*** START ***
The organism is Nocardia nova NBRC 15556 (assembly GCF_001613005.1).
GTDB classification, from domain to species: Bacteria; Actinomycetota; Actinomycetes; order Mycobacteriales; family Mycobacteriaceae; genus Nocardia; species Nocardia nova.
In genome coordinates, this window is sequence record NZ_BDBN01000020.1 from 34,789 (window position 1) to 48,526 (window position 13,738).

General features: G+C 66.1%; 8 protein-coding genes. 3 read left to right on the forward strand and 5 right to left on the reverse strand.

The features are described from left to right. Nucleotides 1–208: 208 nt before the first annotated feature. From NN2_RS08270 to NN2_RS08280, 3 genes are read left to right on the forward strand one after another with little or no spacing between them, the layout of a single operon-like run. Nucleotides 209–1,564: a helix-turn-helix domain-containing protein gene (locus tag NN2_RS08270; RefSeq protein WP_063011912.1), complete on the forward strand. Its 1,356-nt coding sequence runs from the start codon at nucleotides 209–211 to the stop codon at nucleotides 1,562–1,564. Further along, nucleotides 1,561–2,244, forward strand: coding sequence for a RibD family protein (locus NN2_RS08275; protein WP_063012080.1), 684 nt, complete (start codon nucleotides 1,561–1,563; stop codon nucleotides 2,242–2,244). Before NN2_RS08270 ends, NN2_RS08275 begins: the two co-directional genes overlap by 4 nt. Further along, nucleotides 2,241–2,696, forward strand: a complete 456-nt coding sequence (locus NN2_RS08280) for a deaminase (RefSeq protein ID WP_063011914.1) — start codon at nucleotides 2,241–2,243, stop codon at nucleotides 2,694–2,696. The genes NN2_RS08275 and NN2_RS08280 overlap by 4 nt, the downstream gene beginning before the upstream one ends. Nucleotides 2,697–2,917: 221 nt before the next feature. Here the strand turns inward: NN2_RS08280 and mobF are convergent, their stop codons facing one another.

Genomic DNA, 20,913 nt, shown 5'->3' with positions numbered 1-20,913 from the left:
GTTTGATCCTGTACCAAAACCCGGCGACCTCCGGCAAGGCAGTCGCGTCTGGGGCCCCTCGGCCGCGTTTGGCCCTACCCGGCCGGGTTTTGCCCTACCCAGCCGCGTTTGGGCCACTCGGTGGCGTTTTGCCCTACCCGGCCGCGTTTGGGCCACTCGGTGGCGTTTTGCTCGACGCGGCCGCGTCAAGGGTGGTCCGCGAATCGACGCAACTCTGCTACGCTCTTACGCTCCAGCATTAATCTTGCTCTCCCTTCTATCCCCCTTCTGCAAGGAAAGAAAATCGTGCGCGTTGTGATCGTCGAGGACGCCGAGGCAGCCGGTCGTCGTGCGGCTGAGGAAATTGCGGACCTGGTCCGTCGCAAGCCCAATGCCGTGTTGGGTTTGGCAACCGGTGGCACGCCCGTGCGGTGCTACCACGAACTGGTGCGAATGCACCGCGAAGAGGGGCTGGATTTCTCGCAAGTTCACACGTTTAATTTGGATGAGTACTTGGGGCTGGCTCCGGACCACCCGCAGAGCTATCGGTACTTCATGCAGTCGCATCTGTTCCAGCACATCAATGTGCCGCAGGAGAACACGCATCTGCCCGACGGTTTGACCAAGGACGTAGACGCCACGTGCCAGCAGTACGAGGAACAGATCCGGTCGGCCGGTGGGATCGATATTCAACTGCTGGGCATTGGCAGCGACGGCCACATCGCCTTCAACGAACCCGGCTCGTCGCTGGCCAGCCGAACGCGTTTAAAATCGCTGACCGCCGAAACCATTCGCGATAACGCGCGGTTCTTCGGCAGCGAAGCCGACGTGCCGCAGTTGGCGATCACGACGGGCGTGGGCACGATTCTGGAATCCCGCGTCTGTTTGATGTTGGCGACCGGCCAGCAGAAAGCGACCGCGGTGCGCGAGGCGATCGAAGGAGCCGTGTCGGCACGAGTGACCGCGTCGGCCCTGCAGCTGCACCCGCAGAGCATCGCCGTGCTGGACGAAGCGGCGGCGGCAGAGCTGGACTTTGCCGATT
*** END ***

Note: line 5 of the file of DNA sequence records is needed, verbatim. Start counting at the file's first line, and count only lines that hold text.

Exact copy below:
The features are described from left to right. Nucleotides 1–208: 208 nt before the first annotated feature. From NN2_RS08270 to NN2_RS08280, 3 genes are read left to right on the forward strand one after another with little or no spacing between them, the layout of a single operon-like run. Nucleotides 209–1,564: a helix-turn-helix domain-containing protein gene (locus tag NN2_RS08270; RefSeq protein WP_063011912.1), complete on the forward strand. Its 1,356-nt coding sequence runs from the start codon at nucleotides 209–211 to the stop codon at nucleotides 1,562–1,564. Further along, nucleotides 1,561–2,244, forward strand: coding sequence for a RibD family protein (locus NN2_RS08275; protein WP_063012080.1), 684 nt, complete (start codon nucleotides 1,561–1,563; stop codon nucleotides 2,242–2,244). Before NN2_RS08270 ends, NN2_RS08275 begins: the two co-directional genes overlap by 4 nt. Further along, nucleotides 2,241–2,696, forward strand: a complete 456-nt coding sequence (locus NN2_RS08280) for a deaminase (RefSeq protein ID WP_063011914.1) — start codon at nucleotides 2,241–2,243, stop codon at nucleotides 2,694–2,696. The genes NN2_RS08275 and NN2_RS08280 overlap by 4 nt, the downstream gene beginning before the upstream one ends. Nucleotides 2,697–2,917: 221 nt before the next feature. Here the strand turns inward: NN2_RS08280 and mobF are convergent, their stop codons facing one another.